Jan. 28th, 1936
New York City, New York, USA
Alan Alda's Main TV Roles
Main Movie Roles2015 - The Longest Ride
2015 - Bridge of Spies
2011 - Wanderlust
2011 - Tower Heist
2008 - Flash of Genius
2008 - Diminished Capacity
2007 - Resurrecting the Champ
2004 - The Aviator
2000 - What Women Want
1998 - The Object of My Affection
1997 - Murder at 1600
1997 - Mad City
1996 - Flirting with Disaster
1996 - Everyone Says I Love You
1995 - Canadian Bacon
1993 - Manhattan Murder Mystery
1990 - Betsy's Wedding
1989 - Crimes and Misdemeanors
1986 - Sweet Liberty
1981 - The Four Seasons
1979 - The Seduction of Joe Tynan
1978 - California Suite
1978 - Same Time, Next Year
1971 - The Mephisto Waltz
Guest TV Roles
Senator Arnold Vinick
Dr. Atticus Sherman
Dr. Gabriel Lawrence
Himself - Friend
Dr. John Griffin
As a boy, Alan Alda suffered through polio, developing his sense of humor while bedridden, watching his eccentric family's antics. As a young man he started in comedy with Chicago's Second City troupe, and his first big break came with the Americanized version of the British skit show That Was the Week That Was, in 1964, with David Frost and Buck Henry.
During his stint in the Army, shortly after the Korean war, Alda served as a gunnery officer in Korea. M*A*S*H, of course, was set during the Korean war. As Dr Hawkeye Pierce on M*A*S*H, Alda brought the series a perfect balance of wiseass and gravitas. As the series continued its long run, Alda gained more power behind the scenes, and some critics complained that the series delivered more political statements than laughs in its latter seasons. Over its eleven seasons, M*A*S*H earned numerous Emmy awards, and Alda earned five -- three for acting, one for writing, and one for directing. He is the only artist to win Emmys in all three of these categories. He wrote 20 and directed 32 episodes of M*A*S*H.
Alda has written or directed five feature films, of which the best reviewed was The Seduction of Joe Tynan with Meryl Streep. Playing perfectly off his M*A*S*H role, Alda played a self-obsessed and none-too-funny TV sitcom star in Woody Allen's Crimes and Misdemeanors. He was the longtime host of Scientific American Frontiers on PBS, and in the last season of TV's The West Wing, Alda played a moderate Republican running for President.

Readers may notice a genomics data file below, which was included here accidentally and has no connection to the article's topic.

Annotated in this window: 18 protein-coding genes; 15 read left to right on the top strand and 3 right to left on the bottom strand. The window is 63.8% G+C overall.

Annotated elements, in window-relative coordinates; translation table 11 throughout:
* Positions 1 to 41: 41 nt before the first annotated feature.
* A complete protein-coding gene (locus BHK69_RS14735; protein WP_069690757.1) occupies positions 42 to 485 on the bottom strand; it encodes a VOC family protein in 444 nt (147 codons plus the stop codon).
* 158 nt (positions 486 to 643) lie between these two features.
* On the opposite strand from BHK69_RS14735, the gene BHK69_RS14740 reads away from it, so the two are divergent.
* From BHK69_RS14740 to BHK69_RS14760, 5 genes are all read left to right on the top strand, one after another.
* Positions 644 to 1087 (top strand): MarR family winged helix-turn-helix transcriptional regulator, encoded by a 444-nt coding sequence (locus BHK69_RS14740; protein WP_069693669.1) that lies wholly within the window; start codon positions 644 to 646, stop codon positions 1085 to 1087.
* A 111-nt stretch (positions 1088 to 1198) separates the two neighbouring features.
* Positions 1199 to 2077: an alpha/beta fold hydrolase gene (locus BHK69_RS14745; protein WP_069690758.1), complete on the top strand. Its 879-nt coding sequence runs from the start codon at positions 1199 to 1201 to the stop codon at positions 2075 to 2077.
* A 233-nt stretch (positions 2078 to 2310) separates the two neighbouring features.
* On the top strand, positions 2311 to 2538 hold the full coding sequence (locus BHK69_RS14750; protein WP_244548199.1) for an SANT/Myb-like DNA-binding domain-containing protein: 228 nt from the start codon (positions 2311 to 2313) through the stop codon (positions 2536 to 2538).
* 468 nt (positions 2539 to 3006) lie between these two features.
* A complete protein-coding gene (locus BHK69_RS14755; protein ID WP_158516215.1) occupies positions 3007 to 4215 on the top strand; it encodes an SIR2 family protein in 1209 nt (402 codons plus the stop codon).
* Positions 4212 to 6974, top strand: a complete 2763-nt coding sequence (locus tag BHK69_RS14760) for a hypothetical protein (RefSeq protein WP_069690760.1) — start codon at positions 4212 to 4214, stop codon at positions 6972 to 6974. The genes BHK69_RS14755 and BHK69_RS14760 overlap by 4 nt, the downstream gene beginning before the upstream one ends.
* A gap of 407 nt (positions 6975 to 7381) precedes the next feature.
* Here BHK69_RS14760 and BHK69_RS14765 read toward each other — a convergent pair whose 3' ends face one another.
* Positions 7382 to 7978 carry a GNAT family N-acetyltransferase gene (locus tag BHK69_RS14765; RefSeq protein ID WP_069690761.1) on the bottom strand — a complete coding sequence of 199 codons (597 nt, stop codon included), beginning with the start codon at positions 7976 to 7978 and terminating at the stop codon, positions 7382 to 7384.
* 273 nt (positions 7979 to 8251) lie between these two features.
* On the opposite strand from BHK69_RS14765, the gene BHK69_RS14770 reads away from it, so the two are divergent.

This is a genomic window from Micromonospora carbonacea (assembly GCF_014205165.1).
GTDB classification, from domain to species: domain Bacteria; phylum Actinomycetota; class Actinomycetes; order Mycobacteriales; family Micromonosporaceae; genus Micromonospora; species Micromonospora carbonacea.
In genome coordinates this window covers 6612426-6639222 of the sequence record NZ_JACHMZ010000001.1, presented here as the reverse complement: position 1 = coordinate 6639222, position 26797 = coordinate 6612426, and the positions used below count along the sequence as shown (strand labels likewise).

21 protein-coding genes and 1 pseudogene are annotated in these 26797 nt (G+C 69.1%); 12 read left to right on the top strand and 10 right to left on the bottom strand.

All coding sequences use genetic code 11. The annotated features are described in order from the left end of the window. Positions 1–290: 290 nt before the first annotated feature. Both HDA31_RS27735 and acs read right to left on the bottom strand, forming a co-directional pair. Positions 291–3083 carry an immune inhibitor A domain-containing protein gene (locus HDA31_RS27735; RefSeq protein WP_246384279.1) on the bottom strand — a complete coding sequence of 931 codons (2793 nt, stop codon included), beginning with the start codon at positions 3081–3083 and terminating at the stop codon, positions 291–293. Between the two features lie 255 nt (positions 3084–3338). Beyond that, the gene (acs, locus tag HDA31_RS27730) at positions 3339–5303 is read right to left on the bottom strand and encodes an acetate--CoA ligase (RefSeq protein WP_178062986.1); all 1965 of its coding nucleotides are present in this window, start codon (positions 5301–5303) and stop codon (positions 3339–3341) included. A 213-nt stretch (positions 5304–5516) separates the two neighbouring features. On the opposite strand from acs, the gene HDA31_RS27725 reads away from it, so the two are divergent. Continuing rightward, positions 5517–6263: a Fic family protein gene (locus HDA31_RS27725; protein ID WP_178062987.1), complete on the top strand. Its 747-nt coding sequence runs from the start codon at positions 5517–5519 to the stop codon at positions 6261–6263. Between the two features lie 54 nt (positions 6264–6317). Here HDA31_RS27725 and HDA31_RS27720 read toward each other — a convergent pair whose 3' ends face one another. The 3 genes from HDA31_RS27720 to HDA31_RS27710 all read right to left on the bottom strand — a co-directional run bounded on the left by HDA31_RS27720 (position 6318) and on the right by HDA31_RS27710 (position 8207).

- In 2005 he became the fifth actor to receive an Oscar, Emmy and Tony nomination in the same calendar year (for _The Aviator (2004)_ (qv), _"The West Wing" (1999)_ (qv) and Glengarry Glen Ross, respectively).
- "If you work very, very hard, this is the kind of actor, writer, and director you may turn out to be. And if you work extra hard, this is the kind of person you may turn out to be." - 'James Lipton' (qv), to students at New School University, where Alda gave an interview.
- Was the only actor to appear in every episode of _"M*A*S*H" (1972)_ (qv).
- Biography in: "Who's Who in Comedy" by Ronald L. Smith; pg. 7-8. New York: Facts on File, 1992. ISBN 0816023387
- Served in the U. S. Army, and he went AWOL every weekend because he was dating the woman that he ultimately married, Arlene.
- Has succeeded 'Donald Sutherland (I)' (qv) in two roles: Hawkeye Pierce in _"M*A*S*H" (1972)_ (qv), and Flan in _Six Degrees of Separation (1993)_ (qv). He played the latter part in an Audio Books recording. During an appearance both made at a ceremony/dinner for 'Queen Elizabeth II' (qv), the two happened to be standing in the reception line next to each other. As they waited for the Queen to make her way down the line, Alda whispered to Sutherland, "Thank you for my life.".
- Earned a Bachelor of Science degree from Fordham University (New York City, USA) in 1956.
- Attended Archbishop Stepinac High School in White Plains, NY.